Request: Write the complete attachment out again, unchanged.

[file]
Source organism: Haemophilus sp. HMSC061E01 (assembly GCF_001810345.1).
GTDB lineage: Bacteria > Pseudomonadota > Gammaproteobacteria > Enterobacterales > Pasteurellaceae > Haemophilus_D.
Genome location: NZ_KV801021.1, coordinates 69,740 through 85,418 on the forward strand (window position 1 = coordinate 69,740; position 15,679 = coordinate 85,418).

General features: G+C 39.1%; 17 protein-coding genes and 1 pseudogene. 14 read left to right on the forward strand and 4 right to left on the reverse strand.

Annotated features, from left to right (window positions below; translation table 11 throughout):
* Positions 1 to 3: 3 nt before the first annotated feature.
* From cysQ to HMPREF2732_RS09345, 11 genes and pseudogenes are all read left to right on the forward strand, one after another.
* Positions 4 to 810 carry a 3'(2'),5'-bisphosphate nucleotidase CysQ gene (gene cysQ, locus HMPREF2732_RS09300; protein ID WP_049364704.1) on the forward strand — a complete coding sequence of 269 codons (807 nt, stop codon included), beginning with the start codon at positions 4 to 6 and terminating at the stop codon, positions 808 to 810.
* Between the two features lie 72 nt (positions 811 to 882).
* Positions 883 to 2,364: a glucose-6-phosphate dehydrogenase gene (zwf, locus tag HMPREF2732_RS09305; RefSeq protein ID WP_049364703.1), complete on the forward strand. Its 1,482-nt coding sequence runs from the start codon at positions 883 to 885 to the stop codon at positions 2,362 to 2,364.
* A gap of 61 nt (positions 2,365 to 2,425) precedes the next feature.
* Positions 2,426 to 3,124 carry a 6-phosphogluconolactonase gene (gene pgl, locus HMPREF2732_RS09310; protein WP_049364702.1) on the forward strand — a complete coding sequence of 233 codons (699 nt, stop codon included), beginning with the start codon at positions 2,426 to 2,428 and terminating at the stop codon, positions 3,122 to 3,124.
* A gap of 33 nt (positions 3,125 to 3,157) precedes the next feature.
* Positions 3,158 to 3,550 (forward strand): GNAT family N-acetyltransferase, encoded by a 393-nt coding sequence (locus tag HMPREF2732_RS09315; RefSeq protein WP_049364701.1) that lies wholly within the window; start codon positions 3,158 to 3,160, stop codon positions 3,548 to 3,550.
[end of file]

Source organism: Haemophilus sp. HMSC061E01 (assembly GCF_001810345.1).
GTDB lineage: Bacteria > Pseudomonadota > Gammaproteobacteria > Enterobacterales > Pasteurellaceae > Haemophilus_D.
Genome location: NZ_KV801021.1, coordinates 69,740 through 85,418 on the forward strand (window position 1 = coordinate 69,740; position 15,679 = coordinate 85,418).

General features: G+C 39.1%; 17 protein-coding genes and 1 pseudogene. 14 read left to right on the forward strand and 4 right to left on the reverse strand.

Annotated features, from left to right (window positions below; translation table 11 throughout):
* Positions 1 to 3: 3 nt before the first annotated feature.
* From cysQ to HMPREF2732_RS09345, 11 genes and pseudogenes are all read left to right on the forward strand, one after another.
* Positions 4 to 810 carry a 3'(2'),5'-bisphosphate nucleotidase CysQ gene (gene cysQ, locus HMPREF2732_RS09300; protein ID WP_049364704.1) on the forward strand — a complete coding sequence of 269 codons (807 nt, stop codon included), beginning with the start codon at positions 4 to 6 and terminating at the stop codon, positions 808 to 810.
* Between the two features lie 72 nt (positions 811 to 882).
* Positions 883 to 2,364: a glucose-6-phosphate dehydrogenase gene (zwf, locus tag HMPREF2732_RS09305; RefSeq protein ID WP_049364703.1), complete on the forward strand. Its 1,482-nt coding sequence runs from the start codon at positions 883 to 885 to the stop codon at positions 2,362 to 2,364.
* A gap of 61 nt (positions 2,365 to 2,425) precedes the next feature.
* Positions 2,426 to 3,124 carry a 6-phosphogluconolactonase gene (gene pgl, locus HMPREF2732_RS09310; protein WP_049364702.1) on the forward strand — a complete coding sequence of 233 codons (699 nt, stop codon included), beginning with the start codon at positions 2,426 to 2,428 and terminating at the stop codon, positions 3,122 to 3,124.
* A gap of 33 nt (positions 3,125 to 3,157) precedes the next feature.
* Positions 3,158 to 3,550 (forward strand): GNAT family N-acetyltransferase, encoded by a 393-nt coding sequence (locus tag HMPREF2732_RS09315; RefSeq protein WP_049364701.1) that lies wholly within the window; start codon positions 3,158 to 3,160, stop codon positions 3,548 to 3,550.